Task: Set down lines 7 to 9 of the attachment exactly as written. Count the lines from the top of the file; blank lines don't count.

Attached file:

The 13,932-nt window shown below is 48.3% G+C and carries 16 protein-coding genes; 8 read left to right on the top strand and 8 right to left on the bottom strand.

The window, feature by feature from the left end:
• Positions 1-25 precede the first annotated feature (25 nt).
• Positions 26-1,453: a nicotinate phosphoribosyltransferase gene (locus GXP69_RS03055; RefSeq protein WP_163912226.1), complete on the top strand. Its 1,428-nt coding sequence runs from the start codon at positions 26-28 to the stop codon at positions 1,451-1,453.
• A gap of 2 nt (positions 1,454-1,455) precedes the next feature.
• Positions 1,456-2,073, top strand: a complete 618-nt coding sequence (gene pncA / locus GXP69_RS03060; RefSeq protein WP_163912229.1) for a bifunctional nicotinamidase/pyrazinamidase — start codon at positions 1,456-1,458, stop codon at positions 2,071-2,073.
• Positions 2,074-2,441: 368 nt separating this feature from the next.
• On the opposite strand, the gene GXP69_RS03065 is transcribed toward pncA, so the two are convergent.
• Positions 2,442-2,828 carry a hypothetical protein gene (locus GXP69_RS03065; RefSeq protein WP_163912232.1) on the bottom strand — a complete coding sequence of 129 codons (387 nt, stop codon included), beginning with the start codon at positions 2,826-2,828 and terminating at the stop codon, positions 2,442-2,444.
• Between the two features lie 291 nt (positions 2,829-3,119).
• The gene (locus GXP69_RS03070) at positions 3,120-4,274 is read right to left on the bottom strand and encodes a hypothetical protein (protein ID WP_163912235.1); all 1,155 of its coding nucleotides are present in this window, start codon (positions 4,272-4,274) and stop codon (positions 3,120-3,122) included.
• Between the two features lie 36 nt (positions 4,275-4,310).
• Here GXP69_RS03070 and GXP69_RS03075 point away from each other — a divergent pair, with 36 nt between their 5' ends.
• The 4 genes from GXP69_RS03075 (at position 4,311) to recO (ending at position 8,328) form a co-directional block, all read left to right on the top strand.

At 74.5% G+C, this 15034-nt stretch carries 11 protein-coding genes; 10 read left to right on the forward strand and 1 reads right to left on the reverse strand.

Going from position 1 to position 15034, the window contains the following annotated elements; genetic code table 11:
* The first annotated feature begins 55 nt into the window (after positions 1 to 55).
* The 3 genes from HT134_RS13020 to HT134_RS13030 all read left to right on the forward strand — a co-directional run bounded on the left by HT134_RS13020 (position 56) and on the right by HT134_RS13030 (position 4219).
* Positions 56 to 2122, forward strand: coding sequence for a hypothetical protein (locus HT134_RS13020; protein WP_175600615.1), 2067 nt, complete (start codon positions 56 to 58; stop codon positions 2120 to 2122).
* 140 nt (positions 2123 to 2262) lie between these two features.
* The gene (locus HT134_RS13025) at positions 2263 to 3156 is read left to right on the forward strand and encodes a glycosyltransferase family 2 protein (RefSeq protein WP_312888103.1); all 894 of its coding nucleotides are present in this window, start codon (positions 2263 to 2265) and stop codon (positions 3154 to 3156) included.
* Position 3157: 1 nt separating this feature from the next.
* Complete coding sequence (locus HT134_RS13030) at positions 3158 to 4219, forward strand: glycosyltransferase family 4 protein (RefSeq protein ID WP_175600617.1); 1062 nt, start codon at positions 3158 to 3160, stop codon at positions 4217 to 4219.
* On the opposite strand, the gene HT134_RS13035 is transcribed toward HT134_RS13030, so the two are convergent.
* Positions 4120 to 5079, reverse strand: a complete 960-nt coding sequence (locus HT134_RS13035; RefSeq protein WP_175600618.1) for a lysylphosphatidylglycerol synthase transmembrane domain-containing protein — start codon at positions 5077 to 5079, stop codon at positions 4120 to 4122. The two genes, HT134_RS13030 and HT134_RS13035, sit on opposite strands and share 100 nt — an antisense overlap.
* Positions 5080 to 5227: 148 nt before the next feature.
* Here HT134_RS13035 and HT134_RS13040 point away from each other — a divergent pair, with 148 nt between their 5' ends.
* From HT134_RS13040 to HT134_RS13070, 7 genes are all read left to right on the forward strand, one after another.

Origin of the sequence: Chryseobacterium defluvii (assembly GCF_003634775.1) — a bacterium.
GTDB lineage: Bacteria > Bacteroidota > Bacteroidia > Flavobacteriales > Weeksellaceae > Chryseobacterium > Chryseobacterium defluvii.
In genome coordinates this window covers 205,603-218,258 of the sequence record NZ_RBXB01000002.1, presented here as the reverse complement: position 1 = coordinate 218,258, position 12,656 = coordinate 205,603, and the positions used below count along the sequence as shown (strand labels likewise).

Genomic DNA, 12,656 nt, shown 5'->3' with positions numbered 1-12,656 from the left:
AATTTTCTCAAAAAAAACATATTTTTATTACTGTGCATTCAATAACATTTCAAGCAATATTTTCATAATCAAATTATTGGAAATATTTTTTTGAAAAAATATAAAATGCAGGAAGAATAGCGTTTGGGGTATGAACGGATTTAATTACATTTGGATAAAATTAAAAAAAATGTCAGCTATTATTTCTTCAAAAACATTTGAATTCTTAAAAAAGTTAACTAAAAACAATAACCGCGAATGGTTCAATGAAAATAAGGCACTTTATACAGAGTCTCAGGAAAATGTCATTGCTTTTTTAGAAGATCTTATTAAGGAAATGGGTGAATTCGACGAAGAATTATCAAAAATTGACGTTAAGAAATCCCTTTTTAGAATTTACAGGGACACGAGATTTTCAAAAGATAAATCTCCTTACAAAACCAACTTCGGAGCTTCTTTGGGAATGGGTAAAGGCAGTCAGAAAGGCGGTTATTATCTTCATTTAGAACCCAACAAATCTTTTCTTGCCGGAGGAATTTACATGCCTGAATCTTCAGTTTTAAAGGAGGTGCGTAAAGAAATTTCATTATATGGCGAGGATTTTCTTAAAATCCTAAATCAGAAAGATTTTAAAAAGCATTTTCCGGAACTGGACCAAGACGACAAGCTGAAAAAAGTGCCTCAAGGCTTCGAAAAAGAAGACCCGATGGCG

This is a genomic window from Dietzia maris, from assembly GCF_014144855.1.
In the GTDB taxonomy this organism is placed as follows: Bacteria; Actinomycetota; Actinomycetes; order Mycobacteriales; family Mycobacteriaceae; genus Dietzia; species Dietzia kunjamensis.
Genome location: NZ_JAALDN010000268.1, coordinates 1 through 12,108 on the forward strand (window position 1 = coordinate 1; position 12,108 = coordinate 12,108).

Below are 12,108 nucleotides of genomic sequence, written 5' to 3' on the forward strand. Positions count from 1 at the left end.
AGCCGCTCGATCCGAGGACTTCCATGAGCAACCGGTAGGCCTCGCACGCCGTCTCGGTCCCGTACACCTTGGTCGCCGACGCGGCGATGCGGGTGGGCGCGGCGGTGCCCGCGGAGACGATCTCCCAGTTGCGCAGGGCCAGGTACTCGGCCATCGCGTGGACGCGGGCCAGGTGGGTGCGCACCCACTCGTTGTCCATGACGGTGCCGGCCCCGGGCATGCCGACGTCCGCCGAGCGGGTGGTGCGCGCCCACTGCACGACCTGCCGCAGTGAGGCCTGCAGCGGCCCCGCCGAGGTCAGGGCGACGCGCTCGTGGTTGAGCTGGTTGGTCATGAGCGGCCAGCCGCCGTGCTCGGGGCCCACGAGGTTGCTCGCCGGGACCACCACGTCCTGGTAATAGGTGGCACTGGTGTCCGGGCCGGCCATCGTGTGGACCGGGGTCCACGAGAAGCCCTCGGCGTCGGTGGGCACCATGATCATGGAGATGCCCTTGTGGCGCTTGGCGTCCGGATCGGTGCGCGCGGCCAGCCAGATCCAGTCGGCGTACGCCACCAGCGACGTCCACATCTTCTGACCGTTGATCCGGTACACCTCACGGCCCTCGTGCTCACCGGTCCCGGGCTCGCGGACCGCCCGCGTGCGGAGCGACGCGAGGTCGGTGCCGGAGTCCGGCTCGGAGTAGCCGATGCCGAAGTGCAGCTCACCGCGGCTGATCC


• Positions 2,074-2,441: 368 nt separating this feature from the next.
• On the opposite strand, the gene GXP69_RS03065 is transcribed toward pncA, so the two are convergent.
• Positions 2,442-2,828 carry a hypothetical protein gene (locus GXP69_RS03065; RefSeq protein WP_163912232.1) on the bottom strand — a complete coding sequence of 129 codons (387 nt, stop codon included), beginning with the start codon at positions 2,826-2,828 and terminating at the stop codon, positions 2,442-2,444.